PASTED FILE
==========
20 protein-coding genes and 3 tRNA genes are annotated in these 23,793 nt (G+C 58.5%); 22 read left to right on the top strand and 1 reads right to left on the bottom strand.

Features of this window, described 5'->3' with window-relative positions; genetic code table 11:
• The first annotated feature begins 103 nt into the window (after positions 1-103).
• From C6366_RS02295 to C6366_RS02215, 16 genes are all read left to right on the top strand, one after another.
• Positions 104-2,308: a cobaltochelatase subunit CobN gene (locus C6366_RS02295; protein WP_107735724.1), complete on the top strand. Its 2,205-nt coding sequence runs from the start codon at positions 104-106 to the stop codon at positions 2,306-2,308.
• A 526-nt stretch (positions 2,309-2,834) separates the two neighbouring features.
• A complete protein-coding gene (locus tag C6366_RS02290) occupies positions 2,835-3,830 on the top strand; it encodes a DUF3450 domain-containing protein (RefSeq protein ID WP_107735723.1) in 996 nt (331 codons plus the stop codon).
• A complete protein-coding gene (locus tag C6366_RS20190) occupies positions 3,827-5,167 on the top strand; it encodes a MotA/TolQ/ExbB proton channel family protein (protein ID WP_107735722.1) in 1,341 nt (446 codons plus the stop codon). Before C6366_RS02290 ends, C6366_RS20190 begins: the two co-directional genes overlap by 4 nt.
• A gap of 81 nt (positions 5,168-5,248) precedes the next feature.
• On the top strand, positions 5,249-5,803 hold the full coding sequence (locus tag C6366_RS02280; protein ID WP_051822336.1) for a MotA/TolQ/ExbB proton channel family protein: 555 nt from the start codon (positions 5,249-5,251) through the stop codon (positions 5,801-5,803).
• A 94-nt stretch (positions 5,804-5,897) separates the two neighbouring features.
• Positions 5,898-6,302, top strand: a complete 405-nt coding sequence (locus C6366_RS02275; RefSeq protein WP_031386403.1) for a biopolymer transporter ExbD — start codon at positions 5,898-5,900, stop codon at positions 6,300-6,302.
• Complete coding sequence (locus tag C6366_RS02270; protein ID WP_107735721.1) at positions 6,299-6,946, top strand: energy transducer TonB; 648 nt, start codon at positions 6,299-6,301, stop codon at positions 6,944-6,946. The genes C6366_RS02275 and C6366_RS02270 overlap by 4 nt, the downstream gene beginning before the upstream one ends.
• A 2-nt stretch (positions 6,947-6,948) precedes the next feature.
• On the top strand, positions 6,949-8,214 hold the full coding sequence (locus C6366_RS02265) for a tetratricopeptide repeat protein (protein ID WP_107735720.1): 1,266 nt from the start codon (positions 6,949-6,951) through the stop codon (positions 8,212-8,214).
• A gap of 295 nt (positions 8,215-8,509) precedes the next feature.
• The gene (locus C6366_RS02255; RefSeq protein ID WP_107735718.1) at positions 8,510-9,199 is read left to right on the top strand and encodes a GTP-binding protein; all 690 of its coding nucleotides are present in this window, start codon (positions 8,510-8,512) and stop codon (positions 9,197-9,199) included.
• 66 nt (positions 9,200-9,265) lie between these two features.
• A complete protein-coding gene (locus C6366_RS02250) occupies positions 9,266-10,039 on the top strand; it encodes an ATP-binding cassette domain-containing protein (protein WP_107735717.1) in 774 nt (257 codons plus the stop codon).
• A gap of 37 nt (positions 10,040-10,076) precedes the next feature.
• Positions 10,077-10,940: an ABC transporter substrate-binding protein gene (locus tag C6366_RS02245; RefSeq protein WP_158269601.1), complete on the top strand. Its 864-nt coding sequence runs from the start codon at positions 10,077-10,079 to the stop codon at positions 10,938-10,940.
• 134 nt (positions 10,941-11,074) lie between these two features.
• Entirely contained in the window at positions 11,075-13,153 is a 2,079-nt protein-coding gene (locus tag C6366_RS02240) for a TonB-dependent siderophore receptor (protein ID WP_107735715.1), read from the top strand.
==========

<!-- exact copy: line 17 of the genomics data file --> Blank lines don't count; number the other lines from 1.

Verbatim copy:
• The gene (locus C6366_RS02255; RefSeq protein ID WP_107735718.1) at positions 8,510-9,199 is read left to right on the top strand and encodes a GTP-binding protein; all 690 of its coding nucleotides are present in this window, start codon (positions 8,510-8,512) and stop codon (positions 9,197-9,199) included.